Moffat County commissioners to change insurance provider
CRAIG — The Moffat County Board of County Commissioners on Tuesday, Oct. 30, voted unanimously to change the county’s stop loss health insurance provider from UMR/Berkshire, the current carrier, to Anthem.
Under the change, Anthem, a new offering in Moffat County, will also become the third-party administrator and handle prescription drug coverage for the county.
Commissioners Ray Beck and Don Cook both voted in favor of the change; Commissioner Frank Moe was absent.
Before the vote, Lynnette Siedschlaw, director of the Human Resources Department, explained the county is “partially self-insured,” covering 100-percent of claims up to $85,000 and utilizing the services of a stop loss provider to cover amounts exceeding that threshold.
After UMR/Berkshire’s bid for 2019 “came in quite a bit higher,” Siedschlaw said, the Employee Health Insurance Board met to explore other options. After receiving and reviewing quotes from Symetra and Anthem, board members recommended contracting with Anthem.
“You’re going to see a projected savings of almost $224,000,” Siedschlaw said, though she cautioned that number assumes the same level of claims seen in 2018.
“So, that savings isn’t an automatic savings,” she said. “That is if our claims were to continue into the next year exactly as they are right now, so it’s based on the past 12 months.”
County Finance Director Mindy Curtis, who also sits on the Employee Health Insurance Board, added that the board considered all facets of the issue before making its recommendation.
“I think, as a Health Board member, you kind of look at everything you have,” she said. “It’s not just benefiting the employees and what’s best for their interests, but there’s a cost savings involved, and when we can find a similar coverage to what we have now … with this kind of savings, that was the reason we went down this road.”
Commissioners also unanimously approved resolutions proclaiming Oct. 30 Manufacturing Day in Moffat County and the week of Nov. 12 through 18 Apprenticeship Week. Beck noted the two proclamations go “hand-in-hand,” as building a strong manufacturing sector is largely dependent upon having a highly skilled workforce.
A number of Moffat County manufacturers attended the meeting, and Beck offered high praise for their contributions to the local economy.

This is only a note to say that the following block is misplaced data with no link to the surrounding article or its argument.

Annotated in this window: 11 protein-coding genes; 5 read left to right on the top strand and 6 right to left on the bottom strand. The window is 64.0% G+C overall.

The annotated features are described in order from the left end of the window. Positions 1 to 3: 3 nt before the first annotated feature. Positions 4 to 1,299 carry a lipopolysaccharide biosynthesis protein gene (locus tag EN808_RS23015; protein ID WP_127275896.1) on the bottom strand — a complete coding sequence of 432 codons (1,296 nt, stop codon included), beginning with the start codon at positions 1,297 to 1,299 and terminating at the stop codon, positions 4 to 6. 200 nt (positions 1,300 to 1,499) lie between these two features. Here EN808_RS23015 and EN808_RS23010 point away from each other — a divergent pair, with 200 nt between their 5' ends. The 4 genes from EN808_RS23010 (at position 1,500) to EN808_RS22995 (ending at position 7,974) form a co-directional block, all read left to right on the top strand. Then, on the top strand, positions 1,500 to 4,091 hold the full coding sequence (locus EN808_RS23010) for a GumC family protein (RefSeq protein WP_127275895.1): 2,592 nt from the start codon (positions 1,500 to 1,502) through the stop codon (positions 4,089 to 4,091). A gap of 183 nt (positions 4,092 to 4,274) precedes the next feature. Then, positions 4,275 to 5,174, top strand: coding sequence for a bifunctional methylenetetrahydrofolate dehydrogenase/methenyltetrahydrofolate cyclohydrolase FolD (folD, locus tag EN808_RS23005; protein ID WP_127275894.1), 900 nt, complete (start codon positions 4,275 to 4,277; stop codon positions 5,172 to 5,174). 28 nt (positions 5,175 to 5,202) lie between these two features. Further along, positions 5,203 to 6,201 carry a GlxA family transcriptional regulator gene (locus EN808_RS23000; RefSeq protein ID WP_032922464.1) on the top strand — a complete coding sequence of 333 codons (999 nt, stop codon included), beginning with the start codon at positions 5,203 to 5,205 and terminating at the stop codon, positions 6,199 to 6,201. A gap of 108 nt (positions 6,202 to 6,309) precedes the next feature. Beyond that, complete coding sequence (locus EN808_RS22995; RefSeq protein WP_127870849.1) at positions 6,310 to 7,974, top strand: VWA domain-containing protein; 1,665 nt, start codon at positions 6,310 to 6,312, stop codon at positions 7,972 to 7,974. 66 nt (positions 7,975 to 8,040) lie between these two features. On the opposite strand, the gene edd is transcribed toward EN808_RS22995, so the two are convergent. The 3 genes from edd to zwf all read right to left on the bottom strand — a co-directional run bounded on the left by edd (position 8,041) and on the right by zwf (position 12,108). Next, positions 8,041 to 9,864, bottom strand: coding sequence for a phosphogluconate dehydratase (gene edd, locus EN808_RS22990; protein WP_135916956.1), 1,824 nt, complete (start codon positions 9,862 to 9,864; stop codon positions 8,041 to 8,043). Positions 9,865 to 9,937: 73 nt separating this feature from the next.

“All of you guys are assets to this community,” Beck said. “We really appreciate all you do.”
In other commission business Tuesday:
• Commissioners unanimously approved the hiring of Jesse Schroeder to fill the position of county weed and pest manager, which has been open since June. Siedschlaw noted that Shroeder, who holds a master’s degree in rangeland management and has ties to the community, is well-suited to the role.
“I think he’ll fit right in,” she said. “I feel very lucky to have found him.”
Shroeder is slated to start his new position Dec. 17.
• Commissioners unanimously approved requisitions to rehire a case services aide for the Department of Human Services, and a housing administrative coordinator and a housing technician for the Housing Authority. Siedschlaw noted that the housing administrative coordinator’s position has been downgraded from a supervisory role, which will save the county about $400 per month.
All the approved positions are replacements which had been previously budgeted.
• Commissioners unanimously approved a trailer application variance request for property owner Chris Jurney.
• Commissioners heard a budget report for July from Curtis, who reported that, at just over halfway through the year, the county was at 1.32 percent under budget. As of July, she said, the county had received 97.04 percent of anticipated property tax revenue and 47.18 percent of anticipated sales tax revenue. Notably, the Road and Bridge Department interest income for July was up slightly, which Curtis attributed to grant funds associated with the recently completed Swinging Bridge at Browns Park rehabilitation project.
• Commissioners unanimously approved a letter to the Associated Governments of Northwest Colorado in support of a draft greater sage-grouse habitat map, which was developed in conjunction with Colorado Parks & Wildlife. The map is being proposed as an update to the Bureau of Land Management’s map, which is used to create management plans for the species.
The next scheduled meeting of the BOCC is scheduled for 8:30 a.m. Tuesday, Nov. 13.
Contact Jim Patterson at 970-875-1790 or jpatterson@CraigDailyPress.com.